Do you remember when LinkedIn was that dry, dusty platform you only went to when you needed to update your digital CV ahead of applying for a new job? Well the platform has evolved and matured over the past year or so and 23 million* UK users are now registered on LinkedIn. But how and where could you and your organisation get more from it?

by Darren Caveney

Off the back of 16 organisational social media reviews I have studied LinkedIn as a platform in some detail to evaluate and better understand how and where it might offer helpful returns.

The picture to emerge is one of untapped potential for both organisations and individuals. I build this learning into digital strategies I create for organisations now and I thought it might be useful to share some of this insight.

1. LinkedIn – a place to engage

Have you checked your LinkedIn analytics lately to see how your post or blog has performed? The analytics currently offered through the free version are fairly basic but have improved a lot over the past 12 months, and I would expect this trend to continue.

And you might be in for a surprise on the percentage engagement rates you are able to achieve when compared against Facebook and other social platforms. For comms2point0 our @commspoint0 Twitter account remains our key platform with almost 13k followers and high levels of engagement every day. But the percentage engagement for a post on my own personal LinkedIn account sometimes outstrips what we achieve on an average individual tweet. 

Food for thought.

2. Engage with Groups and Companies on your patch

Do you need to engage with local business as a part of your role? If so delve into a search on LinkedIn to see how many local companies and groups are registered in your area. It’s simple to do and you might be surprised by the results.

I searched today for Birmingham (which reminds me – make sure that you add ‘UK’ to your search enquiry)

Here’s what I found:

– 165k registered users

– 1.8k registered companies

– 130 registered groups

One of the registered groups is a business network with 12k members. Now that’s definitely worth a look if, for example, you wanted to engage with Birmingham based businesses.

3. Your next job offer may come via LinkedIn

How does your personal LinkedIn profile look these days? Have you updated it recently? Does it tell a great story about your current work and achievements? Have you added your award wins, the projects you’re most proud of? If not update it now and regularly – no one is going to be interested in what you did 20 or even 10 years ago so it’s important to sell your current work, skills and experiences.

LinkedIn forms a big part of your digital CV whether you choose to manage it or not. Future recruiters will check you out here so make sure you sell yourself and your achievements. Add images, links and interesting content – apply some of your Twitter and Facebook knowledge and skills for what makes engaging content and make your LinkedIn posts fly.

LinkedIn scores very high in Google searches too – Google yourself and your LinkedIn profile will come high, or indeed top, of the results – so make the most of this.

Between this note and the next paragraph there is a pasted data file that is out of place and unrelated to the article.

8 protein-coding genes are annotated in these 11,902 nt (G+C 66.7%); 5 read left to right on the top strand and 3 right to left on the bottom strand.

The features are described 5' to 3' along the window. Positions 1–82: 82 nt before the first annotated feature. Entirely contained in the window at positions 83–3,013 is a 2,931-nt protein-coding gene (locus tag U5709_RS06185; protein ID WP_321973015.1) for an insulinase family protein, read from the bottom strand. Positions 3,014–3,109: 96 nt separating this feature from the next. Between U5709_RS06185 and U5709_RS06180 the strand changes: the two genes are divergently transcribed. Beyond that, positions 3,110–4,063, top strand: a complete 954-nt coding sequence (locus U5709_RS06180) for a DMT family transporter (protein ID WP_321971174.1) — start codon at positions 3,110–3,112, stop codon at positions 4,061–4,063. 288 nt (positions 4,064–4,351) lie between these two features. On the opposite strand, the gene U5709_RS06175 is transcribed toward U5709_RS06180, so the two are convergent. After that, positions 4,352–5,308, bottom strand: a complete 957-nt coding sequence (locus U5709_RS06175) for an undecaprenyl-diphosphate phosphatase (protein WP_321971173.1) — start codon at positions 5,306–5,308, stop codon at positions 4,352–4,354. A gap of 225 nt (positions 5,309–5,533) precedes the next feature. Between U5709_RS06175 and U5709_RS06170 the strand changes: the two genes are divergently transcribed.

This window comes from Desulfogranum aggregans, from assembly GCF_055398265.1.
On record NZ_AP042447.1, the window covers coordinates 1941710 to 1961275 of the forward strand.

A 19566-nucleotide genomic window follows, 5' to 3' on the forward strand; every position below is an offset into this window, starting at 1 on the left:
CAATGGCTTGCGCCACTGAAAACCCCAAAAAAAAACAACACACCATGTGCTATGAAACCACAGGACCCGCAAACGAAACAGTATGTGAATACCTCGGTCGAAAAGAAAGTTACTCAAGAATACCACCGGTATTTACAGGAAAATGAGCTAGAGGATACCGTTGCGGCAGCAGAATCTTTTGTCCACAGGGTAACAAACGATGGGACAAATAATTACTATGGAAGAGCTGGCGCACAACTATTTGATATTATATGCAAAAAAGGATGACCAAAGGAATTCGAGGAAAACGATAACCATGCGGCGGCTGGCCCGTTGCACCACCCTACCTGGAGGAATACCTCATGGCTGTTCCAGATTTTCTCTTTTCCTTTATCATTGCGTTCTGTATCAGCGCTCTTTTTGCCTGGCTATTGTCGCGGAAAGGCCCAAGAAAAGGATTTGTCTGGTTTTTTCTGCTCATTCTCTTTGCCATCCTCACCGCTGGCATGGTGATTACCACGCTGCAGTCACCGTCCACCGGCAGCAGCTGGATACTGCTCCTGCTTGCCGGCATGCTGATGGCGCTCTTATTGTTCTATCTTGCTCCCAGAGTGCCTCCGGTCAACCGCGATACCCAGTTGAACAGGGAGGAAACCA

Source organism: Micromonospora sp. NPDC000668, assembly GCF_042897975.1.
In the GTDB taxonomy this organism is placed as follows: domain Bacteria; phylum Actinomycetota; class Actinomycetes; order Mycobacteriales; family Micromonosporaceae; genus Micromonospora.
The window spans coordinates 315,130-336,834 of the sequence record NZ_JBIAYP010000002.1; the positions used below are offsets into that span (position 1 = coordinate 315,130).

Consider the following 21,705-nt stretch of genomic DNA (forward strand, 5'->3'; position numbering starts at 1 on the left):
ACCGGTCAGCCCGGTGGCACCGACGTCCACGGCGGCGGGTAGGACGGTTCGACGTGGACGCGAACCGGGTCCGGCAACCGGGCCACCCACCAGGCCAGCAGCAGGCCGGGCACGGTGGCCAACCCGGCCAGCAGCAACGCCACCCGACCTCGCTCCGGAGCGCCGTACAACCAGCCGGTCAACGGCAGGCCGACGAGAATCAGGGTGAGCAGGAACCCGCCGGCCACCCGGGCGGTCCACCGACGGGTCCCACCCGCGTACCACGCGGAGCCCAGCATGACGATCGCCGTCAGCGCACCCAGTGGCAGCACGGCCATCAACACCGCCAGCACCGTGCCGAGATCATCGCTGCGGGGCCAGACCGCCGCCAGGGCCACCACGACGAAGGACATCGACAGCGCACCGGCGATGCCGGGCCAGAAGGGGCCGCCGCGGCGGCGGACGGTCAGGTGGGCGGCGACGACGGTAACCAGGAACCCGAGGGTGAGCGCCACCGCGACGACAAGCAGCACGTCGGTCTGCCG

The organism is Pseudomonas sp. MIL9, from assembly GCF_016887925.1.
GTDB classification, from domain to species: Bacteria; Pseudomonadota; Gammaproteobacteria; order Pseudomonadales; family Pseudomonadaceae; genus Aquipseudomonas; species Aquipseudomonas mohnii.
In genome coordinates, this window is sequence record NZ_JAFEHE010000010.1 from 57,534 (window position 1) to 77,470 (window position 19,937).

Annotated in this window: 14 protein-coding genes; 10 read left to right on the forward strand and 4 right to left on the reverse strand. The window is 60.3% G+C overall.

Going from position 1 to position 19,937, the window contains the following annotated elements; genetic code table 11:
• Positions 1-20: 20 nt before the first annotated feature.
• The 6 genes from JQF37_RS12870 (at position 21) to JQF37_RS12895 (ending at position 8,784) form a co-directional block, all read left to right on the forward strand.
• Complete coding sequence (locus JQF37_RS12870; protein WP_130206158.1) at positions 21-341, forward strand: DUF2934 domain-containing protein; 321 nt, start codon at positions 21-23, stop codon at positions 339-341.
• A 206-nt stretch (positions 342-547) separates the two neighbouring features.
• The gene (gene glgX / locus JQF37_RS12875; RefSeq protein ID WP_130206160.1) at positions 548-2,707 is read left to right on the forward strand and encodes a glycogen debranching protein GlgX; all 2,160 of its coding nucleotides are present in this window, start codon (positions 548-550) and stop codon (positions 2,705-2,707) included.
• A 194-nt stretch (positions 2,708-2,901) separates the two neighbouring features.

4. Use LinkedIn for better recruitment. Obvs.

On the ‘stating the obvious’ scale this one is right up there. But not all organisations do this and fewer do it in a really creative way. Organisations must grab attention with online recruitment advertising just as we used to back in the day of recruitment ads in printed titles – being more creative here definitely offers a chance to stand out right now.

Look at this example from Cornwall Council for what, on the face of it, isn’t the most exciting job in the world. But the creative draws you in to take a look.

5. Your organisational profile

Which brings me to my final recommendation…

GRAB HOLD OF YOUR ORGANISATION’S LINKEDIN PASSWORD

Historically, in many organisations, LinkedIn was set up as an account by HR. On more than a couple of occasions I have seen organisation not knowing their own password so the account is dormant.

Lost your password? LinkedIn can help you – read here – and if you have further access problems try the LinkedIn Help Forum.

So that’s a starter for 10 on having a smarter LinkedIn strategy. Build your follower numbers by connecting with people you would like to talk with and collaborate with.

Shout if you have any questions or good practice examples of your own to share.

And if you want to connect with me on LinkedIn give me a shout

*The recently released Ofwat Communications Market Report 2017 states that there are now 16 million registered UK users, but their own Bitesize version of the report quotes a figure of 23 million. A 7 million difference? That’s equivalent to more than 10% of the UK population.

I was confused so I checked with LinkedIn direct and they confirm that 23million users are registered in the UK.

Digital numbers caveat – any number quoted for online and social should be treated with a level of caution and as a ‘potential opportunity to see’ rather than anything more. Just because someone is a registered user doesn’t mean they are active, saw your post, responded to your call to action. It’s true for our own personal stats and analytics and it’s equally true for the big platforms.

These are always numbers for the savvy communicator to qualify, question, dissect and cross-reference.

Darren Caveney is creator of comms2point0 and owner of creative communicators ltd.

image via the Library of Congress

Original source – comms2point0 free online resource for creative comms people – comms2point0

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